216 U.S. 122
ATLANTIC COAST LINE RAILROAD COMPANY, Plff. in Err., v. B. MAZURSKY.
SOUTHERN EXPRESS COMPANY, Plff. in Err., v. E. E. McTEER.
ATLANTIC COAST LINE RAILROAD COMPANY, Plff. in Err., v. R. KEITH CHARLES.
ATLANTIC COAST LINE RAILROAD COMPANY, Plff. in Err., v. A. VON LEHE.
ATLANTIC COAST LINE RAILROAD COMPANY, Plff. in Err., v. A. VON LEHE.
Nos. 58, 59, 60, 61, 62.
Argued December 9, 1909.
Decided February 21, 1910.
By the act of the general assembly of the state of South Carolina, entitled, 'An Act to Regulate the Manner in which Common Carriers Doing Business in This State Shall Adjust Freight Charges and Claims for Loss of or Damage to Freight,' approved February 23, 1903 (No. 50, Acts of S. C. 1903, p. 81), it was enacted: [216 U.S. 122, 123] 'Section 1. Be it enacted by the general assembly of the state of South Carolina, That from and after the passage of this act, all common carriers doing business in this state shall settle their freight charges according to the rate stipulated in the bill of lading: Provided, The rate therein stipulated be in conformity with the classifications and rates made and filed with the Interstate Commerce Commission, in case of shipments from without this state, and with those of the railroad commissioners of this state, in case of shipments wholly within this state; by which classifications and rates all consignees shall in all cases be entitled to settle freight charges with such carriers; and it shall be the duty of such common carrier to inform any consignee or consignees of the correct amount due for freight, according to such classifications and rates; and upon payment or tender of the amount due on any shipment, or on any part of any shipment, which has arrived at its destination, according to such classifications or rates, such common carrier shall deliver the freight in question to the consignee or consignees, and any failure or refusal to comply with the provisions hereof shall subject each such carrier so failing or refusing to a penalty of $50 for each such failure or refusal, to be recovered by any consignee or consignees aggrieved by suit in any court of competent jurisdiction.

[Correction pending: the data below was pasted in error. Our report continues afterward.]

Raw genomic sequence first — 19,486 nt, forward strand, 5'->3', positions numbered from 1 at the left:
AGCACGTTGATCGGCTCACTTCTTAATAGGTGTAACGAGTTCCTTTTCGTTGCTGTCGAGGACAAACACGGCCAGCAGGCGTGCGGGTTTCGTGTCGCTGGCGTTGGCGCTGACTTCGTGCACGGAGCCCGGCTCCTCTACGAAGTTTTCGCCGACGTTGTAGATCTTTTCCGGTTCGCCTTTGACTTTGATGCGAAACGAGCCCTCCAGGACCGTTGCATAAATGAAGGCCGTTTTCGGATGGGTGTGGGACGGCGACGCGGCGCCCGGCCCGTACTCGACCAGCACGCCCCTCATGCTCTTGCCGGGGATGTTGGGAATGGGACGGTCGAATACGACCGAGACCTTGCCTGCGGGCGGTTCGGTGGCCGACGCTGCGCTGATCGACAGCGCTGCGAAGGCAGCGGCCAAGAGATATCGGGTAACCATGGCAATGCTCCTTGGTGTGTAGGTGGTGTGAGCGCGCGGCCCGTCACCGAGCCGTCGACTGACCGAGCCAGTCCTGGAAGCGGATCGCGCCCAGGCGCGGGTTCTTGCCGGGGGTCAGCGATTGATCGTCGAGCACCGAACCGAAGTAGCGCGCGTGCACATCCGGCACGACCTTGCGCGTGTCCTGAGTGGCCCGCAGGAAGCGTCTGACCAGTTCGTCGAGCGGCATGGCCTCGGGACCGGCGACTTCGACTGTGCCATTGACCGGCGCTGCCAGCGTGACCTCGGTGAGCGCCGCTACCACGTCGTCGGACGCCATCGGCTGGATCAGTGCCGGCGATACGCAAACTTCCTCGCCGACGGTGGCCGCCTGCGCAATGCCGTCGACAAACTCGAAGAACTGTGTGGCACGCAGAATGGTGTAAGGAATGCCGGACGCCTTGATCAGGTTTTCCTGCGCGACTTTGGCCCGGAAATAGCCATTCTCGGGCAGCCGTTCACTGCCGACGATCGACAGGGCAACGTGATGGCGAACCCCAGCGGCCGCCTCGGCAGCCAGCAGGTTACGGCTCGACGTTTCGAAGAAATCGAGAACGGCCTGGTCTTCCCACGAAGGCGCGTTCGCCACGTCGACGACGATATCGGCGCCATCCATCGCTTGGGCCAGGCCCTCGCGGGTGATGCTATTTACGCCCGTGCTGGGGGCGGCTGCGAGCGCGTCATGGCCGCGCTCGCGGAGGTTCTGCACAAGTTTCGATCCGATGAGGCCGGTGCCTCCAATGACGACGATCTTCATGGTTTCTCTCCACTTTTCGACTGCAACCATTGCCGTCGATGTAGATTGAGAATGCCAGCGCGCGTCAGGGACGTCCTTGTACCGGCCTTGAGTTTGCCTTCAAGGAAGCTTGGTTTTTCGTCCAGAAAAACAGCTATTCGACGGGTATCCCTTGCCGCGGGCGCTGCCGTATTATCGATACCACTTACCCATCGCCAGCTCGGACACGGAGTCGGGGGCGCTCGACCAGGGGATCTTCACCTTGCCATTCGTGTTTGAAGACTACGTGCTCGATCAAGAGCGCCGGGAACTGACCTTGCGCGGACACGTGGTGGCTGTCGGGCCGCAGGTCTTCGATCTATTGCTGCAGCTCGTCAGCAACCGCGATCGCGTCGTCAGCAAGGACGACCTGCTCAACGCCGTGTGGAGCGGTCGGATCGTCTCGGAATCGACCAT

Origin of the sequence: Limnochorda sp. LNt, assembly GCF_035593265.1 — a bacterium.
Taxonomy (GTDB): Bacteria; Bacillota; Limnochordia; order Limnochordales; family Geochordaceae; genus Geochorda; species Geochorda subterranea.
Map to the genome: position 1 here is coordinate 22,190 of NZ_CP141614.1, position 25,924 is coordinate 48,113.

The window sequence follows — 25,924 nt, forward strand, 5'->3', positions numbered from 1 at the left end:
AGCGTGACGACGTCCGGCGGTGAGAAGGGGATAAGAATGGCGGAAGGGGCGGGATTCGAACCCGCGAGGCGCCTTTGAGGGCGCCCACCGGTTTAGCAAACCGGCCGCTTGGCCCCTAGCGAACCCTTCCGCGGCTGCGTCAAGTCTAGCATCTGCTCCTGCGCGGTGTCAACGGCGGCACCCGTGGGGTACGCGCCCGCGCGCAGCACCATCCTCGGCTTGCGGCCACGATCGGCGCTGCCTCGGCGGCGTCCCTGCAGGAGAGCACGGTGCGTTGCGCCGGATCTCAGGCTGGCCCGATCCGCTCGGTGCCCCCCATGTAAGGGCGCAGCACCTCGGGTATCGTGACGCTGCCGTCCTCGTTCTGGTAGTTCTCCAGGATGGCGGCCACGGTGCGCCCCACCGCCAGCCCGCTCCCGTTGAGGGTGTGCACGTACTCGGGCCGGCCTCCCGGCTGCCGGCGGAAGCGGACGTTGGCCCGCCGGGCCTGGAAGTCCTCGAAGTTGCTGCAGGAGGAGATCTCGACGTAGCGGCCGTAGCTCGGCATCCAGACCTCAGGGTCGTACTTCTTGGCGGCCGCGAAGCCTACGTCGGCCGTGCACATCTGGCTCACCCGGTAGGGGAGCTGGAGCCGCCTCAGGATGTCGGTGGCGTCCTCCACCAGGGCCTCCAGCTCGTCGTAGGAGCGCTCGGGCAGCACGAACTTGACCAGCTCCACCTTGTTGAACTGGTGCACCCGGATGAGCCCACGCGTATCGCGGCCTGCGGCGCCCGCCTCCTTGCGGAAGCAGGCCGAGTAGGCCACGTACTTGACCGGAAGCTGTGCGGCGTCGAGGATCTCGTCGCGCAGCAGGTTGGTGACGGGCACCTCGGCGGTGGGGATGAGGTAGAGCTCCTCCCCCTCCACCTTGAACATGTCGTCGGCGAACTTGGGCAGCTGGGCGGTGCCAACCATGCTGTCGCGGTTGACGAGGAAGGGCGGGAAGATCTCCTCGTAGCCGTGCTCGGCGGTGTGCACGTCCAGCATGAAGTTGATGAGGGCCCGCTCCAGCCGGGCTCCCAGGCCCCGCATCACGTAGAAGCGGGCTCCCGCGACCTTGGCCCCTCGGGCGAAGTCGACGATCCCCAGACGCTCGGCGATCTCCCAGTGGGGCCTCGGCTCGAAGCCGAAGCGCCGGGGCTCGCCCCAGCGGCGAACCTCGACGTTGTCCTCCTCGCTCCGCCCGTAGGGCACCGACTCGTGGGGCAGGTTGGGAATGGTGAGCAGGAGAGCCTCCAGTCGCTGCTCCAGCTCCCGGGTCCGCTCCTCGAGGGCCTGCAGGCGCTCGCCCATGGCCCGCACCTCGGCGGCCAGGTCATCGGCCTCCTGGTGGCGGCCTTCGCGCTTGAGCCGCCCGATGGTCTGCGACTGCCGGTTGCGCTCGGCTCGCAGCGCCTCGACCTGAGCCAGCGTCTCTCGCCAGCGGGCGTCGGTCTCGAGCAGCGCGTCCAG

Section 1710, volume 1, of the Code of Laws of South Carolina, 1902, is as follows:
The above-entitled cases were brought to test the validity of [216 U.S. 122, 125] the provisions of 2 of the act of February, 1903, when applied to claims for loss or damage to interstate freight.
In each case the objection that that section was unconstitutional and invalid was seasonably made. In each case the objection was overruled and judgment given in favor of the respective claimants, plaintiffs, for the value of the undelivered freight, with the full penalty of $50 added.
The opinion of the supreme court of South Carolina, construing and applying the provisions of the state statute, appears in the printed transcript of the record in case No. 60 (Charles v. Atlantic Coast Line R. Co. 78 S. C. 36, 125 Am. St. Rep. 762, 58 S. E. 927). In each of the other cases the principles assumed to have been settled in and by that opinion were made the basis of the judgment of the state supreme court.
The cases were submitted to this court December 9, 1909, as one case, and argued as such on one side only. On the 20th of December, this court entered an order that notice of the pendency of these cases should be given to the attorney general of South Carolina, and leave was given to him to file a brief as amicus curioe on or before the 3d day of January, if he should be so advised. The attorney general filed a brief accordingly January 3, 1910; Townsend was with him on the brief.
Messrs. Frederic D. McKenney, P. Willcox, F. L. Willcox, Henry E. Davis, and J. P. K. Bryan for plaintiffs in error.
[216 U.S. 122, 129] Messrs. J. Fraser Lyon and W. H. Townsend, as amici curioe.
No counsel for defendants in error.
Mr. Chief Justice Fuller delivered the opinion of the court:
In No. 60 (Charles v. Atlantic Coast Line R. Co.), which was assumed by the supreme court of South Carolina to settle all the others, and to have been made the basis for the judgment of that court in all the cases, the state court found, as matter of fact, 'the evidence showed that defendant was in possession of the goods lost,' and held as matter of law 'that the statute in question, as it affects carriers doing business in this state who fail or refuse to adjust and pay the loss of or damage to goods while in their possession, is no unlawful interference with interstate commerce, even as applied to an interstate shipment.'